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Can Dogs Eat Pork? Vet-Approved Nutrition Facts & FAQ

Written by: Nicole Cosgrove

Last Updated on May 13, 2024 by Dogster Team

Can Dogs Eat Pork

Can Dogs Eat Pork? Vet-Approved Nutrition Facts & FAQ


Dr. Amanda Charles Photo


Dr. Amanda Charles

BVSc MRCVS (Veterinarian)

The information is current and up-to-date in accordance with the latest veterinarian research.

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There is always a time for pork, whether it’s crispy bacon to accompany your waffles, pork sausages for lunch, or a pork roast with all the trimmings for a special occasion. There are many opportunities where pork can get your dog salivating, but can dogs safely eat pork?

Although chicken and beef are the most popular proteins to give your dog, dogs can also eat pork.

However, there are a few things to consider before introducing pork to your dog’s diet because it can come in various forms and needs to be cooked properly. To assist you in making an informed decision, we’ll discuss which types of pork are unsuitable and how to feed pork to your dog.

Can Dogs Eat Pork?

Pork can take the form of ham, bacon, salami, steak, chops, belly, and ribs, to name a few. You can typically give your dog pork as long as there is no seasoning, condiments, sauces, or ingredients that cause harm to your dog, such as onions.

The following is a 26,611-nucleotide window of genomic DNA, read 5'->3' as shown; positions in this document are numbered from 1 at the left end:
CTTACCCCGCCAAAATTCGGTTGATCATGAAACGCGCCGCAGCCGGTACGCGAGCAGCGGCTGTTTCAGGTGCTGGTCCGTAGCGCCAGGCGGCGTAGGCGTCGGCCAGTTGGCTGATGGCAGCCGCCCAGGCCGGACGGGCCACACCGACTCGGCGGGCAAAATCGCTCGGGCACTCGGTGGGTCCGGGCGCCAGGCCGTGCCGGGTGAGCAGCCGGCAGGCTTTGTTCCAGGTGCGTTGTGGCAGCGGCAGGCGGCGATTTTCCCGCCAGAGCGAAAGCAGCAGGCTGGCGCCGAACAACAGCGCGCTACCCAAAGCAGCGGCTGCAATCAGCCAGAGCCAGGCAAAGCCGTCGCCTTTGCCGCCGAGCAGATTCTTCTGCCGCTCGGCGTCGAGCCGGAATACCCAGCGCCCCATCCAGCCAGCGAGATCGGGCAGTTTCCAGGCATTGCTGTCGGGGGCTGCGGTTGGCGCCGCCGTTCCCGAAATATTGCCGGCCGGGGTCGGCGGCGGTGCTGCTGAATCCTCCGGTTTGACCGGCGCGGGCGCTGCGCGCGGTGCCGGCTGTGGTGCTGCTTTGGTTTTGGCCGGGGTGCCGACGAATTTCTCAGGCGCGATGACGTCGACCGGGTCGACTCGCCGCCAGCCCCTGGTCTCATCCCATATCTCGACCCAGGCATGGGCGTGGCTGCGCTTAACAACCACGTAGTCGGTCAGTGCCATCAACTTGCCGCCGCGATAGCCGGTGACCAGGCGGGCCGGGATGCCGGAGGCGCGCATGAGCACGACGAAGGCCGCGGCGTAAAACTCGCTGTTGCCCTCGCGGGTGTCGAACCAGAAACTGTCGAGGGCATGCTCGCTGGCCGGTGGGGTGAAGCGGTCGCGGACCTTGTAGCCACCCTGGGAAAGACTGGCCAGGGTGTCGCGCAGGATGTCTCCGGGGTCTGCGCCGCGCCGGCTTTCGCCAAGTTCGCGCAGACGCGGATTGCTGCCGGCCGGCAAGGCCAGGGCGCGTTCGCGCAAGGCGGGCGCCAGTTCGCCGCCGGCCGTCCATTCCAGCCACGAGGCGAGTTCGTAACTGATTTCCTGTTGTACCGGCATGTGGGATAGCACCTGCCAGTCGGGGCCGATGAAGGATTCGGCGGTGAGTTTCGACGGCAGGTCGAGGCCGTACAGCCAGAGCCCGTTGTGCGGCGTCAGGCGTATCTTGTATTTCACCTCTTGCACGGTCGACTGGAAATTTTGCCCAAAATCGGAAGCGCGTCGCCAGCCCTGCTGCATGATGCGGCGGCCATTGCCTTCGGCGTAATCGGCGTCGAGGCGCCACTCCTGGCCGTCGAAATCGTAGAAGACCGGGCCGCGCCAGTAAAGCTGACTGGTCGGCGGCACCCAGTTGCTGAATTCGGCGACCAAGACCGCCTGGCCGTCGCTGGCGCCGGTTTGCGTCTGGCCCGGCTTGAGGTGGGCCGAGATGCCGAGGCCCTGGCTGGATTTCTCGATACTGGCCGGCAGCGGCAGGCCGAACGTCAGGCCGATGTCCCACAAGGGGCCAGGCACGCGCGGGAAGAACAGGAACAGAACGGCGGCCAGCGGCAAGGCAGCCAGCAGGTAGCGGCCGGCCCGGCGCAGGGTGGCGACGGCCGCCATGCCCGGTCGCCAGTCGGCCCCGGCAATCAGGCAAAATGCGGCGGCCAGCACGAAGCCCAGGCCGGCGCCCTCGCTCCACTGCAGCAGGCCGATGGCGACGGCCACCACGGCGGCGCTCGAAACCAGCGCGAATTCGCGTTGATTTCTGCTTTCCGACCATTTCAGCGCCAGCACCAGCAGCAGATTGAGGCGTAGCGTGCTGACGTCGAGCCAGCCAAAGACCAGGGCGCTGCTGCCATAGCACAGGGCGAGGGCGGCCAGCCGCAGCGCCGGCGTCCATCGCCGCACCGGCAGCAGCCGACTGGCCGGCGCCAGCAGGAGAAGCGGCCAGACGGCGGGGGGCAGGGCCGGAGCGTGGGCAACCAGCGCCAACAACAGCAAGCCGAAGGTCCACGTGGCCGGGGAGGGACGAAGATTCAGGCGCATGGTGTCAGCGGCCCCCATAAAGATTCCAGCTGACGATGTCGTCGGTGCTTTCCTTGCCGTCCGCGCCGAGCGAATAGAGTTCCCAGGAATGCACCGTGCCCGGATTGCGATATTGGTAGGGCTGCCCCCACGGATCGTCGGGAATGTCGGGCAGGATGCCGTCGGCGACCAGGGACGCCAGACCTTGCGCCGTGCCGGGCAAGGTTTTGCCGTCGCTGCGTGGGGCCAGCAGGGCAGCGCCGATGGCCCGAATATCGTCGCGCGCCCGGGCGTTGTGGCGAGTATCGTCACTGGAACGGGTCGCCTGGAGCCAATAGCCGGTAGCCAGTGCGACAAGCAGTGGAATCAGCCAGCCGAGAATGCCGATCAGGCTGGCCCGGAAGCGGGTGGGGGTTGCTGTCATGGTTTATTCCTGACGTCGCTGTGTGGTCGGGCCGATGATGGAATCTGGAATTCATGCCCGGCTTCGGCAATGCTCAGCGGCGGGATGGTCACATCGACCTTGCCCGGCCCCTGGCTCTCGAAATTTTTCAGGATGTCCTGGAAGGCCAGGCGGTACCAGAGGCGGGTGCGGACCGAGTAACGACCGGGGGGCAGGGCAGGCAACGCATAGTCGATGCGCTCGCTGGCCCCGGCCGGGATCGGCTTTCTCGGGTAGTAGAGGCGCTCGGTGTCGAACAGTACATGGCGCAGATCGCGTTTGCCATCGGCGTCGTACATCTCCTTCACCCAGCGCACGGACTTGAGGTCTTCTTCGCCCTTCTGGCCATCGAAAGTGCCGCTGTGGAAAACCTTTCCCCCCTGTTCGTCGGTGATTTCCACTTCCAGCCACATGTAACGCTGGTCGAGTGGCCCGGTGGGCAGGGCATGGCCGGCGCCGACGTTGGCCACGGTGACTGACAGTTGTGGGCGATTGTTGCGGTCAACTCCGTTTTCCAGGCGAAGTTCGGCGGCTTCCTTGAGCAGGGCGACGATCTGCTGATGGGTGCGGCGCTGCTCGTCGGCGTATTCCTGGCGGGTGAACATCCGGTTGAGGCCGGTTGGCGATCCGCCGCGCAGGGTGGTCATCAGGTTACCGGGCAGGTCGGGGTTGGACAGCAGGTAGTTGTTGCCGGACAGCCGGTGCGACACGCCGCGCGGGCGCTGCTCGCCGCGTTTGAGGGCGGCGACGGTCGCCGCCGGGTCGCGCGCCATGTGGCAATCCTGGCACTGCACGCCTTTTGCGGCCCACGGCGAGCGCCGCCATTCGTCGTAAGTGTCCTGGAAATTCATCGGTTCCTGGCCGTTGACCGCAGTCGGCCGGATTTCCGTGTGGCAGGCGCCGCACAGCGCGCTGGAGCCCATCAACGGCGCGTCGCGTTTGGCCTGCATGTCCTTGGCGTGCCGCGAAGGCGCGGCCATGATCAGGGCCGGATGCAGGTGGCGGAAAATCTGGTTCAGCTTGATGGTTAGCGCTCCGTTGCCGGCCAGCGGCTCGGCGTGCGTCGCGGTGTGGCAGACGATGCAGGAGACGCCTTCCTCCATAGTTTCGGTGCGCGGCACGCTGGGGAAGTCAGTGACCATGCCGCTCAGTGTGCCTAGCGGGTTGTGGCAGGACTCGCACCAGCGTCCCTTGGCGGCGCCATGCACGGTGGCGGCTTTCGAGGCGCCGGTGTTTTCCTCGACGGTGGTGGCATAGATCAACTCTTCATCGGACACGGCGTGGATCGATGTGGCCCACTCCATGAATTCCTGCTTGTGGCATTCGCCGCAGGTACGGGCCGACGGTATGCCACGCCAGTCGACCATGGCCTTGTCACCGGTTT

Pork generally has a high fat content, so it’s best to serve it occasionally rather than as part of your dog’s regular diet. However, if you want to give your dog a piece of pork, it’s always to consult with your veterinarian beforehand. Introducing new food can cause an upset stomach in some dogs, and your vet can advise you whether it’s a suitable treat for your dog based on their weight, age, and any underlying health concerns or special diet requirements they have.

ham pieces cut up on a wodden cutting board pork meat
Image Credit: NeydtStock, Shutterstock

Risks of Feeding Processed Pork

Processed pork, like salami and ham, has been treated to preserve and flavor it. This is done by salting, fermenting, smoking, or curing. While these processed meats are not entirely unsafe for your dog, they’re better to avoid since they are not the healthiest options.

Most dogs love bacon, but it’s loaded with salt and fat. Rich and fatty foods with a high salt content can be hard on your dog’s digestive system. Eating high-fat foods can also put your dog at risk of pancreatitis, a painful and serious condition.

Cooked, plain pork is safe for dogs, and instead of processed meat, you can cook a pork loin or pork chops (without the bones). However, some pork is pre-seasoned and contains harmful ingredients, such as garlic, onion powder, and nutmeg. Pre-seasoned meats also contain large amounts of sodium and sugar. These should be avoided.

Dangers of Raw Pork

Raw or undercooked pork is not safe for your dog or humans. Raw pork carries the risk of having Trichinella spiralis larvae, which can lead to the parasitic infection trichinosis. As the parasite migrates into the muscles, it causes severe muscle inflammation. Puppies are more susceptible to trichinosis than adult dogs.

Signs of trichinosis can include:
  • Upset stomach
  • Diarrhea